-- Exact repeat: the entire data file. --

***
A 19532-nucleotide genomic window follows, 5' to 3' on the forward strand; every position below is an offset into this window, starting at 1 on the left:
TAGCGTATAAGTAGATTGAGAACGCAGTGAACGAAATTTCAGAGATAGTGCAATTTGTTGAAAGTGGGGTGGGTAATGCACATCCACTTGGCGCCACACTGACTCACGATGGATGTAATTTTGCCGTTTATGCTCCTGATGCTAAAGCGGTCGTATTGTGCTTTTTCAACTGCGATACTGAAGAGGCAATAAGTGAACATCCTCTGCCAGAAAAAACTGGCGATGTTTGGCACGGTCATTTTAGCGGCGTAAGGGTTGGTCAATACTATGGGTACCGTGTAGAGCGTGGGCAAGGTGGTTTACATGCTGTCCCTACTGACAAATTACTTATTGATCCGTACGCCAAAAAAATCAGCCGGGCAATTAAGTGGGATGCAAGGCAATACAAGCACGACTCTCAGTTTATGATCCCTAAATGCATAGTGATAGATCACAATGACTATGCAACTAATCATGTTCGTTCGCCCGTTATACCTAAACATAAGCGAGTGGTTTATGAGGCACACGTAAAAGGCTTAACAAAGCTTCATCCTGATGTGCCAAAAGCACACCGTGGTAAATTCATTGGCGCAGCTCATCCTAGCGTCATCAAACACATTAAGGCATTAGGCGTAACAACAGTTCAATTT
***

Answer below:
A 19532-nucleotide genomic window follows, 5' to 3' on the forward strand; every position below is an offset into this window, starting at 1 on the left:
TAGCGTATAAGTAGATTGAGAACGCAGTGAACGAAATTTCAGAGATAGTGCAATTTGTTGAAAGTGGGGTGGGTAATGCACATCCACTTGGCGCCACACTGACTCACGATGGATGTAATTTTGCCGTTTATGCTCCTGATGCTAAAGCGGTCGTATTGTGCTTTTTCAACTGCGATACTGAAGAGGCAATAAGTGAACATCCTCTGCCAGAAAAAACTGGCGATGTTTGGCACGGTCATTTTAGCGGCGTAAGGGTTGGTCAATACTATGGGTACCGTGTAGAGCGTGGGCAAGGTGGTTTACATGCTGTCCCTACTGACAAATTACTTATTGATCCGTACGCCAAAAAAATCAGCCGGGCAATTAAGTGGGATGCAAGGCAATACAAGCACGACTCTCAGTTTATGATCCCTAAATGCATAGTGATAGATCACAATGACTATGCAACTAATCATGTTCGTTCGCCCGTTATACCTAAACATAAGCGAGTGGTTTATGAGGCACACGTAAAAGGCTTAACAAAGCTTCATCCTGATGTGCCAAAAGCACACCGTGGTAAATTCATTGGCGCAGCTCATCCTAGCGTCATCAAACACATTAAGGCATTAGGCGTAACAACAGTTCAATTT